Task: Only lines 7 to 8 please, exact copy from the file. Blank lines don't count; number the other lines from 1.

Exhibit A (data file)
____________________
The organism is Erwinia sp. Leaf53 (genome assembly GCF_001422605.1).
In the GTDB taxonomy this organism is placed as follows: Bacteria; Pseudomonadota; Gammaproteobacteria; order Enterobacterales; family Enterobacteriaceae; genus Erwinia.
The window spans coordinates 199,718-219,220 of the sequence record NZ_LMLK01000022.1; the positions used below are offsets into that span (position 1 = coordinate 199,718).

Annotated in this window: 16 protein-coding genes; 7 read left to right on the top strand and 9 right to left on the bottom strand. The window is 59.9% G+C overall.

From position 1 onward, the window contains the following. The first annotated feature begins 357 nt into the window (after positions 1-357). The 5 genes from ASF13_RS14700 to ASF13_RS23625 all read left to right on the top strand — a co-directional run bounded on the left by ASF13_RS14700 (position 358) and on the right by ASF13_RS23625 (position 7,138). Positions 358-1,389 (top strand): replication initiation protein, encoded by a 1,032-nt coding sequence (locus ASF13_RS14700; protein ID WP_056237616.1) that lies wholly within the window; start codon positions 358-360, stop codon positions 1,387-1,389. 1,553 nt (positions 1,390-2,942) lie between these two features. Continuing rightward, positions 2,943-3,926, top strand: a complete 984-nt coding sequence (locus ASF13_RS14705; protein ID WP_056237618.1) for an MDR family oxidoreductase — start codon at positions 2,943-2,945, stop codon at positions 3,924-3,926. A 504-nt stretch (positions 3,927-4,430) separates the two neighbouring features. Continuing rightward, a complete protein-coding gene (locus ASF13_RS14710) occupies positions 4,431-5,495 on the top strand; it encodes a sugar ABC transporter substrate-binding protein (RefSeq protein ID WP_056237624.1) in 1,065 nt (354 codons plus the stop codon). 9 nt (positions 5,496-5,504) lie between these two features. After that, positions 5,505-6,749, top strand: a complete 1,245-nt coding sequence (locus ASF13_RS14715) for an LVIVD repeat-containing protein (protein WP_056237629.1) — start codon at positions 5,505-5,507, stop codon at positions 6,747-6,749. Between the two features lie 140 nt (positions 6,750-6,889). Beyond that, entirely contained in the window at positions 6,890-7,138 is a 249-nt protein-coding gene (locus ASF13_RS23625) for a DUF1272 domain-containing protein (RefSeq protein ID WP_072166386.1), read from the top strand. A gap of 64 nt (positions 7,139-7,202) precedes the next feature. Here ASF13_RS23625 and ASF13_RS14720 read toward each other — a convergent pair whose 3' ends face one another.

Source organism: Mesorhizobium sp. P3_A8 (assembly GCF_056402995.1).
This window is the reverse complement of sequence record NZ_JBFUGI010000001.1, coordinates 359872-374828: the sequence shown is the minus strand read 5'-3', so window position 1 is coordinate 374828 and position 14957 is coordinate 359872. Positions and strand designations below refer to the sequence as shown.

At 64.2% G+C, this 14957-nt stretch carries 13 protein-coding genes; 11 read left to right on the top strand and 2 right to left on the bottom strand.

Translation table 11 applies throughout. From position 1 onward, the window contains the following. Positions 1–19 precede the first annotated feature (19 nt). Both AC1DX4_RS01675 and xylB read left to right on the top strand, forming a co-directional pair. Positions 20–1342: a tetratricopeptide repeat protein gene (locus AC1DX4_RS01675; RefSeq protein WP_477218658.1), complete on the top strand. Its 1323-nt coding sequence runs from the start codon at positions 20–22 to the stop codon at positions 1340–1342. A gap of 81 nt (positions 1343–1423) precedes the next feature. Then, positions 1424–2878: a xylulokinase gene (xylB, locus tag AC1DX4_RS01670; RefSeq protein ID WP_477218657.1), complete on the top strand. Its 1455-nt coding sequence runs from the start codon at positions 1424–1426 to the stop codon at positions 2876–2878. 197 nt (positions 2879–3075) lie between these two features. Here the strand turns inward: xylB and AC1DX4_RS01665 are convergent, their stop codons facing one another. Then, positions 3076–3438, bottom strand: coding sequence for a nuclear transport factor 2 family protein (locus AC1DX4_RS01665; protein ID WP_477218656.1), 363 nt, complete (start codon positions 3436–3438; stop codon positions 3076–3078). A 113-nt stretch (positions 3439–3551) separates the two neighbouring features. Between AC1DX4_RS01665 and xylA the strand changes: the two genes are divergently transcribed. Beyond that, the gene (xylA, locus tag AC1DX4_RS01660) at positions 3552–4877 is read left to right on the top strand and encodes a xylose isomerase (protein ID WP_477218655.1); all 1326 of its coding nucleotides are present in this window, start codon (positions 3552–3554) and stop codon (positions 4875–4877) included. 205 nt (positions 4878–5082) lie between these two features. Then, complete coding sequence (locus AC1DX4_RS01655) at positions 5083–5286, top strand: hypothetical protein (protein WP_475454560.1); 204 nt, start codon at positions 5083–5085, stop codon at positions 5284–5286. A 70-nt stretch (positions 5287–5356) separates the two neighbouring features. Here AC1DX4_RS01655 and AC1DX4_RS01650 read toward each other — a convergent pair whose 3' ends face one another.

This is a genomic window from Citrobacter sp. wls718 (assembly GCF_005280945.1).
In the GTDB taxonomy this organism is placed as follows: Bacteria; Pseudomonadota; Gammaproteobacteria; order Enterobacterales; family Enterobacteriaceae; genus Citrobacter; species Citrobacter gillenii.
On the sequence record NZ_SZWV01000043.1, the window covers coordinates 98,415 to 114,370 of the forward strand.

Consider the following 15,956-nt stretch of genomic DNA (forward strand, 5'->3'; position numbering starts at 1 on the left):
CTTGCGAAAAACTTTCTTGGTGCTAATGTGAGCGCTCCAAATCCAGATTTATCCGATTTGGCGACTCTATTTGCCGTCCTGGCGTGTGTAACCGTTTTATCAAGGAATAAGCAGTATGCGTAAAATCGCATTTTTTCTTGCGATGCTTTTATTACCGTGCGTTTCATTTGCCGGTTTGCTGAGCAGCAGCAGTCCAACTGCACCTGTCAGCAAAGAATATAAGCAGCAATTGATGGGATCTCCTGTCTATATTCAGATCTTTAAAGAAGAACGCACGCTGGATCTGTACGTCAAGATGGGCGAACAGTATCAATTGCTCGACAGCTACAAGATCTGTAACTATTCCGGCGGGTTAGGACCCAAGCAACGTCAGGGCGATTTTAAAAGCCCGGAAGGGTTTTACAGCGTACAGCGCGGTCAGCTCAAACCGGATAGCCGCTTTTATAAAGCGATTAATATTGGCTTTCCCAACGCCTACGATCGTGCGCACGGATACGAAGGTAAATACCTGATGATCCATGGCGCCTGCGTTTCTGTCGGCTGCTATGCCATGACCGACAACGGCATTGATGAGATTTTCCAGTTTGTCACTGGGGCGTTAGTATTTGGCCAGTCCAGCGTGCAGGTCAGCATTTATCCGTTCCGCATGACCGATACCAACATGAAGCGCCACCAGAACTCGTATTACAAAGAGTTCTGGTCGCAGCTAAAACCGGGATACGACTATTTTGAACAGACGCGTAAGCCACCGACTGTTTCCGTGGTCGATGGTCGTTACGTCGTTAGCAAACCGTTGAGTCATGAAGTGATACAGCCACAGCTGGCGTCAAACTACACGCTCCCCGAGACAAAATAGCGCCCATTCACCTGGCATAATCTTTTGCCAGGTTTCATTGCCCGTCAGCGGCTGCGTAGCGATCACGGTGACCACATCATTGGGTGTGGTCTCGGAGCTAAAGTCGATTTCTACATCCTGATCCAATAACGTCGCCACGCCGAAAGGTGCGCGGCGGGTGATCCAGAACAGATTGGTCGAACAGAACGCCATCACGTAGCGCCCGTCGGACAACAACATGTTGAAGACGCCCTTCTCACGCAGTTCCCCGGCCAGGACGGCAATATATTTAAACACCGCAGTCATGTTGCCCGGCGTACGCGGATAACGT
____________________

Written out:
This window is the reverse complement of sequence record NZ_JBFUGI010000001.1, coordinates 359872-374828: the sequence shown is the minus strand read 5'-3', so window position 1 is coordinate 374828 and position 14957 is coordinate 359872. Positions and strand designations below refer to the sequence as shown.

At 64.2% G+C, this 14957-nt stretch carries 13 protein-coding genes; 11 read left to right on the top strand and 2 right to left on the bottom strand.